Thousands of homeowners in the Phoenix metro area rushed to list their properties on short-term rental sites in the weeks leading up to Super Bowl LVII, anticipating a game-day payoff. Now, just days before kickoff, they’re still clinging to the possibility of last-minute bookings.
Tickets are sold out for Sunday’s big game between the Kansas City Chiefs and the Philadelphia Eagles at State Farm Stadium in Glendale, Ariz., about 20 miles outside of Phoenix, that can hold 73,000 fans. In addition, from Thursday through Sunday, nearby Scottsdale will play host to the Phoenix Open, the best-attended golf tournament in the world with an estimated 700,000 spectators. Spring training, which before the pandemic drew more than 1.7 million visitors each year, follows, although attendance at Cactus League baseball games has been down since the pandemic and last year hovered below 1.2 million.
But despite two of the world’s largest sporting events descending on greater Phoenix on the same weekend, at the height of the season for both snowbirds and sightseers, most short-term rental sites are barely breaking 50 percent occupancy. Frustrated homeowners are being forced to slash prices, and some small investors are beginning to think they made a bad bet.
About two years ago, Karen Ochoa and her husband, who live 400 miles away in Thousand Oaks, Calif., spent $645,000 on a four-bedroom, two-bath investment property in Phoenix and then did a $100,000 renovation, adding a heated pool, firepit and putting green. Ms. Ochoa began renting it out for passive income, and also launched a side business serving as a co-host for other local owners, helping them furnish and design their own rental properties. She listed the house for $1,200 a night during Super Bowl weekend.
There are no takers.
“If you own real estate, you know there’s going to be ups and downs,” she said. “We just didn’t anticipate it with the Super Bowl.”
Ms. Ochoa has even tried to throw in some extras, like a football-themed BBQ for 10 people, to no avail.
“Everybody bought homes in 2021 thinking, ‘Oh, the Super Bowl is coming, I’ll make $10,000 a night,’” Ms. Ochoa, 57, said. “But the fact of the matter is, it’s oversaturated. Everybody who lives in the area is turning their house into a rental.”
They had reason to believe some profit was possible.
When the Super Bowl was in Los Angeles last year, several thousand Airbnb hosts collectively earned about $4 million over the weekend of the big game, said Haven Thorn, a communications manager for the company.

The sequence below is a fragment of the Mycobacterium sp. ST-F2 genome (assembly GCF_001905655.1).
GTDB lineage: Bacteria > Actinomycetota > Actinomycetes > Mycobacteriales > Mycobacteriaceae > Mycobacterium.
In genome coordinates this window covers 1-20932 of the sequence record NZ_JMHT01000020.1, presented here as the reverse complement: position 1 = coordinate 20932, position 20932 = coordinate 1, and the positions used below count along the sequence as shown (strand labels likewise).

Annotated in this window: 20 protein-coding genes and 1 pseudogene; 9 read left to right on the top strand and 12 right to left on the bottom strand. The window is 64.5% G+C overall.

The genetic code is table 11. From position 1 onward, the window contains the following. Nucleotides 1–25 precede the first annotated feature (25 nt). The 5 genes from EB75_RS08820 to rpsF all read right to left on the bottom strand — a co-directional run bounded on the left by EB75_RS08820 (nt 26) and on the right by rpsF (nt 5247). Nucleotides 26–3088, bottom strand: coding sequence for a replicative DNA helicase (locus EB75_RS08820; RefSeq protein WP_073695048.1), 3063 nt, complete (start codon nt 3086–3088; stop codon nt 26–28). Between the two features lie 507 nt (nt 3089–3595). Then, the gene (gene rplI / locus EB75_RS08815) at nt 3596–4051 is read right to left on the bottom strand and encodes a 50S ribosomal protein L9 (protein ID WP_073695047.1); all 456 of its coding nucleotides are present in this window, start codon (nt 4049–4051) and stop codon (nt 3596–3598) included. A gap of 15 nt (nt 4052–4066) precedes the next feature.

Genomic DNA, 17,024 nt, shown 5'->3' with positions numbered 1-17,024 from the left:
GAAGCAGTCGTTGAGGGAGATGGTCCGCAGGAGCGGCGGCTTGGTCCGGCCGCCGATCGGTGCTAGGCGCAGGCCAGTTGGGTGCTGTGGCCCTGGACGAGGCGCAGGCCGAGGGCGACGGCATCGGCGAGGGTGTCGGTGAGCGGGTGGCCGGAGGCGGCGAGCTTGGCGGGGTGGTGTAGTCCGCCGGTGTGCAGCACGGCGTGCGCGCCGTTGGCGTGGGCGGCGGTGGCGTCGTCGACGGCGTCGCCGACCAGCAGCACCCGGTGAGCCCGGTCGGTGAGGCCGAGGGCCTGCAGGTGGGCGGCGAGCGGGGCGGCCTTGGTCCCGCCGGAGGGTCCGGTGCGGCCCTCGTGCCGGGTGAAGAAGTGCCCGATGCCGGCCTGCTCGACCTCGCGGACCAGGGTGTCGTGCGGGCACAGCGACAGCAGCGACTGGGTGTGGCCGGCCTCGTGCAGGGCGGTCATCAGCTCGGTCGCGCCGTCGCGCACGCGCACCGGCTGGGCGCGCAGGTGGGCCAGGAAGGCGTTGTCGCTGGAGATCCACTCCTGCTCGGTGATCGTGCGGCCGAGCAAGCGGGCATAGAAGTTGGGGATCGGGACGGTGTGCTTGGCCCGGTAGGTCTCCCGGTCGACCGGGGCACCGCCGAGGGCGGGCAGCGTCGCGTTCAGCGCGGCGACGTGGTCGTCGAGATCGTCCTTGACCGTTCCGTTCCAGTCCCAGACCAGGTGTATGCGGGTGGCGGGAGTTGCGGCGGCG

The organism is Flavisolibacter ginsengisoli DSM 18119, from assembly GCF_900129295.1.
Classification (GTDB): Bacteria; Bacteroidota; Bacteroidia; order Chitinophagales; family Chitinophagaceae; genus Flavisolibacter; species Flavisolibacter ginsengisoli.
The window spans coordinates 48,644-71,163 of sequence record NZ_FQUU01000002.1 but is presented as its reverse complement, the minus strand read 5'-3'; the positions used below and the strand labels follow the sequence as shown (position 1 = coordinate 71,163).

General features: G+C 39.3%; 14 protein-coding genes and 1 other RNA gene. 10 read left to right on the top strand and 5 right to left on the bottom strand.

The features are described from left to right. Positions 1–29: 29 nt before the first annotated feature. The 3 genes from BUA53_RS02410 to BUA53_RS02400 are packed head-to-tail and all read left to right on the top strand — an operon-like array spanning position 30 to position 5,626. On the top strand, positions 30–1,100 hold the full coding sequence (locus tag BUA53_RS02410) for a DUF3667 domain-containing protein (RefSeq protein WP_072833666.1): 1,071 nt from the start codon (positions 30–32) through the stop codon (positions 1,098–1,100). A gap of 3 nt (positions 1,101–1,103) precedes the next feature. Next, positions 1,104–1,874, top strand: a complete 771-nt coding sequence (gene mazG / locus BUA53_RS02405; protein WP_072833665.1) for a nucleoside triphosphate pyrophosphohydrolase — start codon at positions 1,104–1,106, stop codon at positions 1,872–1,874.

“The spike was not meaningfully different for most properties relative to their rental performance throughout the rest of the year,” said Zach Gorman, co-founder of BHR, a real estate data analytics company.
Los Angeles’s short-term rental market is significantly less competitive than that of Phoenix. A 2019 law made it illegal to rent out any property other than your primary residence in Los Angeles, effectively shutting investors out of the market.
Though Arizona homeowners need to obtain a license to operate a vacation rental, there are fewer restrictions making the market a free-for-all and ripe for investors, big and small.
Investors like Ms. Ochoa snapped up more than 30 percent of Phoenix’s housing stock in the third quarter of 2022. She will still make money during the Super Bowl — she owns a second property, a five-bedroom, three-bath house that she bought for $670,000 and has been able to rent it for $2,500 per night that weekend. One company alone, the Dallas-based Invitation Homes, now owns more than 8,700 homes in Phoenix.
Casago, a vacation rental company headquartered in Scottsdale, has added about 3,000 new listings in just the last two months, said Ryan Dame, Casago’s co-owner.
Terri Compton blamed the proliferation for what will be an empty guest suite and casita at her house on Super Bowl Sunday.
Ms. Compton, 58, a retired building inspector, began renting her house after her adult children moved out and she remodeled her home. She said she has “made a lot of money,” generally charging $125 a night for the casita and $70 a night for the guest room.
Based on advice from online forums for short-term rental owners, she set prices at four times that for the week of Super Bowl. Now, with a vacancy on a night when she should be booked, Ms. Compton has lowered prices about 30 percent, but is hesitant to go much lower, because she is worried about attracting guests who might be disrespectful or heavy partyers.
“A lot of people are crying the blues about not being booked, and having to drop their rates,” she said.
As of this week, about 51 percent of VRBO properties in Phoenix were booked, at a median rate of $450 per night. The median price for properties that remained vacant was $1,000 a night, according to AirDNA, which provides vacation rental analytics.
There are at least two other factors at play: free tickets and hotels.
Most of the fans filling the stands on Sunday didn’t pay for their tickets themselves, Mr. Dame said, noting that the vast majority of tickets to the Super Bowl are bought by corporations. “They’re for people bringing out clients. And corporate travel is still very strong in the hotel sector.”
STR, a hospitality data analytics company, projects that hotels in Phoenix will be 94 percent occupied over Super Bowl weekend, at an average nightly rate of $445.
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